Since the late spring, I've been hiking a lot. I'm lucky enough to live next to a canyon that has ropes of trails winding through it. As ridiculous as it may sound, I have a favorite water bottle. At some point, I'll say a few nice words about it. The problem with it is that it's too big for me to take on a hike.
For the last few weeks, I've been looking for something that I could throw a little water and maybe a granola bar in so that I could extend my hikes if my bliss willed it. I looked everywhere, but couldn't find exactly what I had in mind. I ended up compromising a bit when I picked up this little number at Big 5.
I took it out on the trail today in order to see if I liked it. Overall, it's a keeper. Here's some of what I liked.
1. The price. I think that I paid less than $20 for it. Hiking has to be the one of the most basic activities a human can take part it. But, it's also really easy to jump on the accessory freight train and spend your way into oblivion.
2. The size. By my measure, my hikes are anything but epic. I didn't see the wisdom in buying a Camel Back hydration system. First, because I refuse to call a bottle of water a hydration system regardless of how fancy it is. Second, because I don't need to carry a cumbersome backpack if I'm only going out for a few miles. I just need something to wet my whistle.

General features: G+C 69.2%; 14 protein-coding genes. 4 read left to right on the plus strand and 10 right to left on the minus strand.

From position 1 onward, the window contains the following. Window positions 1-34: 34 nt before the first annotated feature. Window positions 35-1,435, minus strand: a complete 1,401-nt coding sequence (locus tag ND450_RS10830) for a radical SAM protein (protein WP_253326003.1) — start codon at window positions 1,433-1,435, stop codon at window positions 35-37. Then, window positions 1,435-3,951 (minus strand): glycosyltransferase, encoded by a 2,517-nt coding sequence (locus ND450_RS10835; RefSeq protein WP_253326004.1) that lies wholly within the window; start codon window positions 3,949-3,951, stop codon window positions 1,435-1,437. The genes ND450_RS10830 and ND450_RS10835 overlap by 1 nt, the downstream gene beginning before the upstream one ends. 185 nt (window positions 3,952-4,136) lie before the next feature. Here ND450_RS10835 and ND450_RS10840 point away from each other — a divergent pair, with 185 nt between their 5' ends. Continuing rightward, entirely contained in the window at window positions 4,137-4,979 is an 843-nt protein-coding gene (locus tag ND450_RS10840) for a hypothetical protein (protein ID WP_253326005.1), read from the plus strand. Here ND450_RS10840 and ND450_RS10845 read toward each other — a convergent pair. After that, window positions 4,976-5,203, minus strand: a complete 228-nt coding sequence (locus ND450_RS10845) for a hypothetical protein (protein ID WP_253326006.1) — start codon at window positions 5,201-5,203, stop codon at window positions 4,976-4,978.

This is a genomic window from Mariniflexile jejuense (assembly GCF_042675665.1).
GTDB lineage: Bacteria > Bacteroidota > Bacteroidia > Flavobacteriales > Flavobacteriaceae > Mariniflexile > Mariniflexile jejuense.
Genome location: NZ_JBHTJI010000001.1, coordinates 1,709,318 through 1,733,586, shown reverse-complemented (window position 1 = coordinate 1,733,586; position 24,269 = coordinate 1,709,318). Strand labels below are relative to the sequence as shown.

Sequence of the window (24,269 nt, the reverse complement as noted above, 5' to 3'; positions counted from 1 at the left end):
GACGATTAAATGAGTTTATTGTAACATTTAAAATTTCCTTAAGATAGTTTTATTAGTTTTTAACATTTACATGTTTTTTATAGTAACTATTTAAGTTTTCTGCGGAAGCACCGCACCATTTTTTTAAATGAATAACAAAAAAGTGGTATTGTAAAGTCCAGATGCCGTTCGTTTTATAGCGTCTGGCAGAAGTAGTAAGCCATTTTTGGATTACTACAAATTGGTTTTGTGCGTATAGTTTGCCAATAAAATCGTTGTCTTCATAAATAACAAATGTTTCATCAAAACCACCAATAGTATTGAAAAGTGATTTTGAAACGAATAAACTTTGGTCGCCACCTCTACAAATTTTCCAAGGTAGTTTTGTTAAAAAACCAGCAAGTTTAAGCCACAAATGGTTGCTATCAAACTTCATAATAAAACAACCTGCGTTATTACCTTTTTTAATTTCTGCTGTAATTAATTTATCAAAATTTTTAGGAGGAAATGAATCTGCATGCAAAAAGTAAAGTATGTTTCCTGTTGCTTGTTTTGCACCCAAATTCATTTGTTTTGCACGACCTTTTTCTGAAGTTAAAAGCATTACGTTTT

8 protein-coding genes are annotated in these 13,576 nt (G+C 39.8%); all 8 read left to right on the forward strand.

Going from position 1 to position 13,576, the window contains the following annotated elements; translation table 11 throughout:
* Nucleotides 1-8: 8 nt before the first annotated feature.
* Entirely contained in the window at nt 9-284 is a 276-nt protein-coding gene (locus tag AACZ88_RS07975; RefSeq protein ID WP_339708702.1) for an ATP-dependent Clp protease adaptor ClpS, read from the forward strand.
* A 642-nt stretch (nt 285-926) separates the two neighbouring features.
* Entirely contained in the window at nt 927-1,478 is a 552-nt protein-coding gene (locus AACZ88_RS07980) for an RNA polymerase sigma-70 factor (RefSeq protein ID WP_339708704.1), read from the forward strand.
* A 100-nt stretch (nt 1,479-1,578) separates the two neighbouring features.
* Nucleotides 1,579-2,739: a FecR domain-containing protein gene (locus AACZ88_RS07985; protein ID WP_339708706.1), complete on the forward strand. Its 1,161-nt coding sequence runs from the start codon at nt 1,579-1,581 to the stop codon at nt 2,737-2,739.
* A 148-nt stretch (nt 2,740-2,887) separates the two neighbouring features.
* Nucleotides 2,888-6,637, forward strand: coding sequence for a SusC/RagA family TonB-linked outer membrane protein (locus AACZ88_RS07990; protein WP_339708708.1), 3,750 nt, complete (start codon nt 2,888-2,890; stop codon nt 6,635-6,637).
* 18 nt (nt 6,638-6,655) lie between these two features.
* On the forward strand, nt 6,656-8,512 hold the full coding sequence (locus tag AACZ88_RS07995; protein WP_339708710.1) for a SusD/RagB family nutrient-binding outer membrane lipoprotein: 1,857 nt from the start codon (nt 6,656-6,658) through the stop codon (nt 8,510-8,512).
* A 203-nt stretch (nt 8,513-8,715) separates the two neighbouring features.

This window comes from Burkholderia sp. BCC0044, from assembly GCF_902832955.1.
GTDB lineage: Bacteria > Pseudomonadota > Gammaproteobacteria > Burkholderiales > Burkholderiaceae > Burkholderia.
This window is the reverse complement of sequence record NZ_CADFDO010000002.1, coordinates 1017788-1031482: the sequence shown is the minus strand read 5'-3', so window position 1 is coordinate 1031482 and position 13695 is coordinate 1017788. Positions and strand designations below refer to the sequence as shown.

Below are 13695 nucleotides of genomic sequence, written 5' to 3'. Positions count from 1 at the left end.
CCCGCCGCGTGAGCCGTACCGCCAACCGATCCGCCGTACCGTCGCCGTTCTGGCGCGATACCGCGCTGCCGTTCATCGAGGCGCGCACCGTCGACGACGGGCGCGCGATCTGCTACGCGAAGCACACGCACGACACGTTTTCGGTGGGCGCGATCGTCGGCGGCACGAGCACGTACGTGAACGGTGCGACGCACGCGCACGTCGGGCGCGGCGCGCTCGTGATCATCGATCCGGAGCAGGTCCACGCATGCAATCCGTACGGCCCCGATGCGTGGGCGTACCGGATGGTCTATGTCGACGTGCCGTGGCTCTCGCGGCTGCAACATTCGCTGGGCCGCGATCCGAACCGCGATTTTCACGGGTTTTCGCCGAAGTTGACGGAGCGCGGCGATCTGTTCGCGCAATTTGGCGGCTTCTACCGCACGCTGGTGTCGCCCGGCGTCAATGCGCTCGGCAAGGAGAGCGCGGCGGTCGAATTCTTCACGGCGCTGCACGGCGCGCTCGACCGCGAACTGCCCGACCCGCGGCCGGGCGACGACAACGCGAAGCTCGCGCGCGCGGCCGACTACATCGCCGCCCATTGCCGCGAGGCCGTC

3. The weight. Full loaded, this little pack is super light. I spun it around backwards and forgot it was even there.
Here's some of what I'm not big on.
1. Plastic bottle. I know that this sounds petty, but I really like a metal bottle. It's probably my imagination, but it seems like plastic bottles give water a funny taste.
2. The price. Whenever I see something insanely cheap, I know in my heart what made it so affordable. While I'm out wheeling around looking at America, somewhere deep in the heart of Asia, some person is working sixteen hours a day for peanuts so that I can have something like this. Are there any companies that pay their workers a living wage these days?